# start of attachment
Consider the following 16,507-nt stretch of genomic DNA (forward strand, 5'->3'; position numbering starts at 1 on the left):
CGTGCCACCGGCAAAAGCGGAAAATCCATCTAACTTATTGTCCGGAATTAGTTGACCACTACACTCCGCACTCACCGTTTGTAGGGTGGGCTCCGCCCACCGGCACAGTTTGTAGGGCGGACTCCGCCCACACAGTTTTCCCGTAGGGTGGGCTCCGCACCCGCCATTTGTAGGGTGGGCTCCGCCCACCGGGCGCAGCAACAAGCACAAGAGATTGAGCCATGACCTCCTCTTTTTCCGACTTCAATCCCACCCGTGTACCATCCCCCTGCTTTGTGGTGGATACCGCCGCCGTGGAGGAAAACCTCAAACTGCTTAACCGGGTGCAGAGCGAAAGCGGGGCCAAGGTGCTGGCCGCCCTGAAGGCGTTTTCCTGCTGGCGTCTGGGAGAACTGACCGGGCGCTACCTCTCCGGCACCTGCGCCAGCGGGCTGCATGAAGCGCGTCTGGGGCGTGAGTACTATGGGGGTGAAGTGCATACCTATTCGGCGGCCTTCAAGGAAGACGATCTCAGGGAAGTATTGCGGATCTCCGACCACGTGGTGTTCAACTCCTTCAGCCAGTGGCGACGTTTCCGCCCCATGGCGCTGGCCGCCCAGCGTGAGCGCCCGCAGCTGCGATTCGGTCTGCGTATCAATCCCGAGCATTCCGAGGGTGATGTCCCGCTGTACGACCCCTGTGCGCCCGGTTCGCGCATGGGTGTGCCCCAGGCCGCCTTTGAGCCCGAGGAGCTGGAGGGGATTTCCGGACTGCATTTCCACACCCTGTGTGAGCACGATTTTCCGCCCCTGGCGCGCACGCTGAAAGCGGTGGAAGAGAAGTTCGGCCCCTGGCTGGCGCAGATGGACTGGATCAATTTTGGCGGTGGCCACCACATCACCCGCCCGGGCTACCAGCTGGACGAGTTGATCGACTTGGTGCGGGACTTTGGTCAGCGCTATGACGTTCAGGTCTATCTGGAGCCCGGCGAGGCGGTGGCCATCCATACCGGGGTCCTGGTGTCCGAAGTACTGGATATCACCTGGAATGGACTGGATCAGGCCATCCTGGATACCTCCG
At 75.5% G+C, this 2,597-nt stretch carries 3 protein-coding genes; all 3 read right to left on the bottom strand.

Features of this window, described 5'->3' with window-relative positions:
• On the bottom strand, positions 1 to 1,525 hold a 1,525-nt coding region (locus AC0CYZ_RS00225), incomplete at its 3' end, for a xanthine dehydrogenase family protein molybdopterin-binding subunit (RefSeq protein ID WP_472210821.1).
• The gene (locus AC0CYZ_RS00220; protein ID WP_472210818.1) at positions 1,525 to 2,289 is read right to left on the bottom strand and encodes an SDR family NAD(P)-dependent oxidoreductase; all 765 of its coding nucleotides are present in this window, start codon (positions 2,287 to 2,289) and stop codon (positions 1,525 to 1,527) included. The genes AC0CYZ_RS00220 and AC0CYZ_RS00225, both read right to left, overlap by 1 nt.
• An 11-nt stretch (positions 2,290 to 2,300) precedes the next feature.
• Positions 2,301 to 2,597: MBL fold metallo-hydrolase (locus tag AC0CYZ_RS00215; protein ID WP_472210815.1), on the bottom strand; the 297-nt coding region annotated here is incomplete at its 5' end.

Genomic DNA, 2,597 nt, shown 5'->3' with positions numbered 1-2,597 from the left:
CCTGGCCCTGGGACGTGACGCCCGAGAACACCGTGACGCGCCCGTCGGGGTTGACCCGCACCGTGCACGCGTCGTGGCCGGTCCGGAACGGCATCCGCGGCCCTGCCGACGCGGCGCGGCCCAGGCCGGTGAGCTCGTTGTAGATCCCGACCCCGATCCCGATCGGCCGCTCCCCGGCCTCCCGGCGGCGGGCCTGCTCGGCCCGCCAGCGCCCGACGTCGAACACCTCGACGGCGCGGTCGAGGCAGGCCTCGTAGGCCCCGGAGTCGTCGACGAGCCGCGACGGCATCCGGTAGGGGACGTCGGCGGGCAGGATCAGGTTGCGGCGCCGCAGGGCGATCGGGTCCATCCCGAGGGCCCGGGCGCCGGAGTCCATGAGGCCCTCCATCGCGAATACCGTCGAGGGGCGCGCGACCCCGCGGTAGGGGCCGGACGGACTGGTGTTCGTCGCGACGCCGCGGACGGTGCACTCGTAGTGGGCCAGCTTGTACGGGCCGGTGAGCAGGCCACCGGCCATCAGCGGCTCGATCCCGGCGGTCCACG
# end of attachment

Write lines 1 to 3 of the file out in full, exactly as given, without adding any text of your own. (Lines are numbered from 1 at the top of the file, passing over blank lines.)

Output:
Consider the following 16,507-nt stretch of genomic DNA (forward strand, 5'->3'; position numbering starts at 1 on the left):
CGTGCCACCGGCAAAAGCGGAAAATCCATCTAACTTATTGTCCGGAATTAGTTGACCACTACACTCCGCACTCACCGTTTGTAGGGTGGGCTCCGCCCACCGGCACAGTTTGTAGGGCGGACTCCGCCCACACAGTTTTCCCGTAGGGTGGGCTCCGCACCCGCCATTTGTAGGGTGGGCTCCGCCCACCGGGCGCAGCAACAAGCACAAGAGATTGAGCCATGACCTCCTCTTTTTCCGACTTCAATCCCACCCGTGTACCATCCCCCTGCTTTGTGGTGGATACCGCCGCCGTGGAGGAAAACCTCAAACTGCTTAACCGGGTGCAGAGCGAAAGCGGGGCCAAGGTGCTGGCCGCCCTGAAGGCGTTTTCCTGCTGGCGTCTGGGAGAACTGACCGGGCGCTACCTCTCCGGCACCTGCGCCAGCGGGCTGCATGAAGCGCGTCTGGGGCGTGAGTACTATGGGGGTGAAGTGCATACCTATTCGGCGGCCTTCAAGGAAGACGATCTCAGGGAAGTATTGCGGATCTCCGACCACGTGGTGTTCAACTCCTTCAGCCAGTGGCGACGTTTCCGCCCCATGGCGCTGGCCGCCCAGCGTGAGCGCCCGCAGCTGCGATTCGGTCTGCGTATCAATCCCGAGCATTCCGAGGGTGATGTCCCGCTGTACGACCCCTGTGCGCCCGGTTCGCGCATGGGTGTGCCCCAGGCCGCCTTTGAGCCCGAGGAGCTGGAGGGGATTTCCGGACTGCATTTCCACACCCTGTGTGAGCACGATTTTCCGCCCCTGGCGCGCACGCTGAAAGCGGTGGAAGAGAAGTTCGGCCCCTGGCTGGCGCAGATGGACTGGATCAATTTTGGCGGTGGCCACCACATCACCCGCCCGGGCTACCAGCTGGACGAGTTGATCGACTTGGTGCGGGACTTTGGTCAGCGCTATGACGTTCAGGTCTATCTGGAGCCCGGCGAGGCGGTGGCCATCCATACCGGGGTCCTGGTGTCCGAAGTACTGGATATCACCTGGAATGGACTGGATCAGGCCATCCTGGATACCTCCG
At 75.5% G+C, this 2,597-nt stretch carries 3 protein-coding genes; all 3 read right to left on the bottom strand.